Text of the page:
This is Davos week, and over on the Oxfam Research team’s excellent new Mind the Gap blog, Deborah Hardoon has an update on the mind-boggling maths of global inequality. 

 
 



Wealth data from Credit Suisse, finds that the 99% have been getting less and less of the economic pie over the past few years as the 1% get more. By next year, if the 2010-2014 trend for the growing concentration of global wealth is to continue, the richest 1% of people in the world will have more wealth than the rest of the world put together.


Measurements of wealth capture financial assets (including money in the bank) as well as non financial assets such as property. It is not just inefficient to concentrate more and more wealth in the hands of a few, but also unjust. Just think of all the empty properties bought by wealthy people as investments rather than providing housing for those in need of a home. Think of the billionaire chugging out carbon emissions flying around in a private jet, whilst the poorest countries suffer most from the impacts of climate change and the poorest individuals living want for a decent bicycle to get to school or work.
 

Funding The Data Revolution

Claire Melamed's picture

A revolution starts with an idea, but to become real, it has to move quickly to a practical proposition about getting stuff done.  And getting things done needs money.  If the ideas generated last year, in the report of the UN Secretary General’s Independent Expert Advisory Group and elsewhere, about how to improve data production and use are to become real, then they will need investments.  It’s time to start thinking about where the money to fund the data revolution might come from, and how it might be spent.

Getting funding for investment in data won’t be easy.  As hard-pressed statistical offices around the world know to their cost, it’s tough to persuade governments to put money into counting things instead of, say, teaching children or paying pensions.  But unless the current excitement about data turn into concrete commitments, it will all fade away once the next big thing comes along, leaving little in the way of lasting change.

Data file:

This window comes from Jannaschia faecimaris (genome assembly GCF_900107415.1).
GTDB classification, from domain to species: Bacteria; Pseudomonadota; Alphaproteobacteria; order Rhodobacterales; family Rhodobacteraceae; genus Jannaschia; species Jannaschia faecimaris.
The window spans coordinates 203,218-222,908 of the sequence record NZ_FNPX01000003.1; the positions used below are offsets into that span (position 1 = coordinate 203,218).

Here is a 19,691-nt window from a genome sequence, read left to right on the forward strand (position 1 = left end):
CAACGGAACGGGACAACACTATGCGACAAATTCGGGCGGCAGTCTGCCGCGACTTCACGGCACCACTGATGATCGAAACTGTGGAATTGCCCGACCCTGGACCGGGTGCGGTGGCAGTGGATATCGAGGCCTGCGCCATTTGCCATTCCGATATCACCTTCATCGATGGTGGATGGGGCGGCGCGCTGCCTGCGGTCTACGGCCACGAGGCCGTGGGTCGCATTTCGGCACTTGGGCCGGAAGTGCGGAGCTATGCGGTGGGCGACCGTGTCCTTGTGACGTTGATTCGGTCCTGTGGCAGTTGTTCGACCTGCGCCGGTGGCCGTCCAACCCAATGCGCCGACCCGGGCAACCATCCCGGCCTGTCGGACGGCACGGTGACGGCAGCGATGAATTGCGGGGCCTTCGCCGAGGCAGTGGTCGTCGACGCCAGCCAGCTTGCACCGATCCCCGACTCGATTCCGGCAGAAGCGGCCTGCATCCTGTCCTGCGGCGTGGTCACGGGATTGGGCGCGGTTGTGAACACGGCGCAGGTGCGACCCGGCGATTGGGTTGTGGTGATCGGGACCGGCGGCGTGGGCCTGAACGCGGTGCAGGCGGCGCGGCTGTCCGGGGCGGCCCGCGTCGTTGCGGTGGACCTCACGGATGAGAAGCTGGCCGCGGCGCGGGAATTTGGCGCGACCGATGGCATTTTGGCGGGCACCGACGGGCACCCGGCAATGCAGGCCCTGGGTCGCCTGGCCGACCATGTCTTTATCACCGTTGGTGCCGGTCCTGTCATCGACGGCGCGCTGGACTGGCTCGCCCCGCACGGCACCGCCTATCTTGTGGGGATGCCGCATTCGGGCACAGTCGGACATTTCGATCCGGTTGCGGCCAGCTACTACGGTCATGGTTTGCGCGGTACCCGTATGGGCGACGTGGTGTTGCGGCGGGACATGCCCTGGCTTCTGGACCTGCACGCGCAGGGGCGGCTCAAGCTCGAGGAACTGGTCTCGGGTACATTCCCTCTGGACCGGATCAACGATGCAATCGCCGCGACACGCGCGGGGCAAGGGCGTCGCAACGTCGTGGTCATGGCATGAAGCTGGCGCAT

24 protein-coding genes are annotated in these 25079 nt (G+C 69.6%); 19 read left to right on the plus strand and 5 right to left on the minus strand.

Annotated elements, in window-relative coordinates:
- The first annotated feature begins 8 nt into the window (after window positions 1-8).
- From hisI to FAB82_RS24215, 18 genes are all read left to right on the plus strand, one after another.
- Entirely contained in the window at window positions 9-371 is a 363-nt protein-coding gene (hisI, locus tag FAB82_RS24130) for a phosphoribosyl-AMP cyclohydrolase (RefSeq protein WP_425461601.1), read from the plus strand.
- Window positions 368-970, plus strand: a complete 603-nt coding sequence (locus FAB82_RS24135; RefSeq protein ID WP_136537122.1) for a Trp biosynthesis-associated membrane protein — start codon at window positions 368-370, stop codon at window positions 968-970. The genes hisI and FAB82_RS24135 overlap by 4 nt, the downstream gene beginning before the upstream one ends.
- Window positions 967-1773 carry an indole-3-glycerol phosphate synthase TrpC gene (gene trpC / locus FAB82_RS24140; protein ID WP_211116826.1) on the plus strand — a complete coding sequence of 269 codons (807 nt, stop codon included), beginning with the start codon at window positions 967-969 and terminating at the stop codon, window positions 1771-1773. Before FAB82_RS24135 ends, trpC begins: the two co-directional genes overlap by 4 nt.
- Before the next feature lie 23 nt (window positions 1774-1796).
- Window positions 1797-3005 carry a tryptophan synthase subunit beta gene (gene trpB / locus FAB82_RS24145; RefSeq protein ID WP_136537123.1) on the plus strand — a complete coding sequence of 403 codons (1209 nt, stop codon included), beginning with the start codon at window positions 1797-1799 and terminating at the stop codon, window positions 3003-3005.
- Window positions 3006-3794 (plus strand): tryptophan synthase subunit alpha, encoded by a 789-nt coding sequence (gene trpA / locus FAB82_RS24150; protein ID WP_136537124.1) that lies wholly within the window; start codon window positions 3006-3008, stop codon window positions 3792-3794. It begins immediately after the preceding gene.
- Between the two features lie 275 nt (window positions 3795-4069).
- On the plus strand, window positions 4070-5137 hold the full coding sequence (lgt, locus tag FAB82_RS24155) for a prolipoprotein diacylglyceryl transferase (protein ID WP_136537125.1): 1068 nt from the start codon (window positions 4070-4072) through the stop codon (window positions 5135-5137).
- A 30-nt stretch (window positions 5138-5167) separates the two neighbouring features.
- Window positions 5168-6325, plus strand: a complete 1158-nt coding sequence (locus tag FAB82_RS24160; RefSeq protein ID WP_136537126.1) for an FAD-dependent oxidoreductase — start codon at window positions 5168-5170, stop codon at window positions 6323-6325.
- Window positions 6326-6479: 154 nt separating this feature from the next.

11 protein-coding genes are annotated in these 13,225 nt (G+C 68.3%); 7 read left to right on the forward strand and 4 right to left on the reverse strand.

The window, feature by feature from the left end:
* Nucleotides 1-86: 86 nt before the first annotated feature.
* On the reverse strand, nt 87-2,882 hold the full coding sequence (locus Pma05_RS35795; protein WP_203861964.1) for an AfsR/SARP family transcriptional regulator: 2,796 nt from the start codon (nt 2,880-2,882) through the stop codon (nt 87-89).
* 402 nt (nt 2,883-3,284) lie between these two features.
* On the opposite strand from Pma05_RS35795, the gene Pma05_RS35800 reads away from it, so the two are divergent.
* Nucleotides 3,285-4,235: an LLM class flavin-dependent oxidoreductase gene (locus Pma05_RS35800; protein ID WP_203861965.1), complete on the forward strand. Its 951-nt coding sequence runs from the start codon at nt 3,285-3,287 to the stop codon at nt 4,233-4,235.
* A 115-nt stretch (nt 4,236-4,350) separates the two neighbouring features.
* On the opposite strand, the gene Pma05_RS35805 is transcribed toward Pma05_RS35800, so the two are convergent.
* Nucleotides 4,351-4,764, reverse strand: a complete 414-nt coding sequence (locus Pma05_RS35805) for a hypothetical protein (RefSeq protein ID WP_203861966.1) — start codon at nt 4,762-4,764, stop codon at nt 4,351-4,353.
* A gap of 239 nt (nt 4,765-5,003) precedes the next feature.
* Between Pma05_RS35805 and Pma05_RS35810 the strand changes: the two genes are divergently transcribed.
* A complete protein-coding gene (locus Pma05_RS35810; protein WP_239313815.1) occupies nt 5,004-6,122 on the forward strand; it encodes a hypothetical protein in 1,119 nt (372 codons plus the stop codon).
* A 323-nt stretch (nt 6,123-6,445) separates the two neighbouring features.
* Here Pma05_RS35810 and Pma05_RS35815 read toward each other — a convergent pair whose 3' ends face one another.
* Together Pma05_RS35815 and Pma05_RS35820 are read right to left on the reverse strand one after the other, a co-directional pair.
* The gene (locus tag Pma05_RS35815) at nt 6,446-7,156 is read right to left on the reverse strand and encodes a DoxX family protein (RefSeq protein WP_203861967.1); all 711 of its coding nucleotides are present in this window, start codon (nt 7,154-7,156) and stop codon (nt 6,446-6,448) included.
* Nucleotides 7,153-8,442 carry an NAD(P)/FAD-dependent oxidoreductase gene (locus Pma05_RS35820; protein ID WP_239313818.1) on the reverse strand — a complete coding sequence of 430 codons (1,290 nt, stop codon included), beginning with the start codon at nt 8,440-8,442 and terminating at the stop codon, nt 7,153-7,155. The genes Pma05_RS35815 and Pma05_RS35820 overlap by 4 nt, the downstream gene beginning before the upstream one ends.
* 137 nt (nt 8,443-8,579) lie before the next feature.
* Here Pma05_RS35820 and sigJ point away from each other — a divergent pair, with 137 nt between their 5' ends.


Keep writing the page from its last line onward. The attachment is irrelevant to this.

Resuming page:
Next step for the Data Revolution: financing emerging priorities

Grant Cameron's picture

Last August, the UN Secretary-General Ban Ki-moon asked an Independent Expert Advisory Group (IEAG) to make concrete recommendations on bringing about a Data Revolution in sustainable development.  In response, the IEAG delivered its report, and among other items, recommends, “a new funding stream to support the Data Revolution for sustainable development should be endorsed at the Third International Conference on Financing for Development,” in Addis Ababa in July 2015.

Three Issues Papers for Consultation

To support this request and to stimulate conversation, the World Bank Group has drafted issues papers that focus on three priority areas:

  1. Data innovation
  2. Public-private partnerships for data
  3. Data literacy and promotion of data use

The papers aim to flesh out the specific development needs, as well as financing characteristics needed to support each area. A fuller understanding of these characteristics will determine what kind of financing mechanism(s) or instrument(s) could be developed to support the Data Revolution.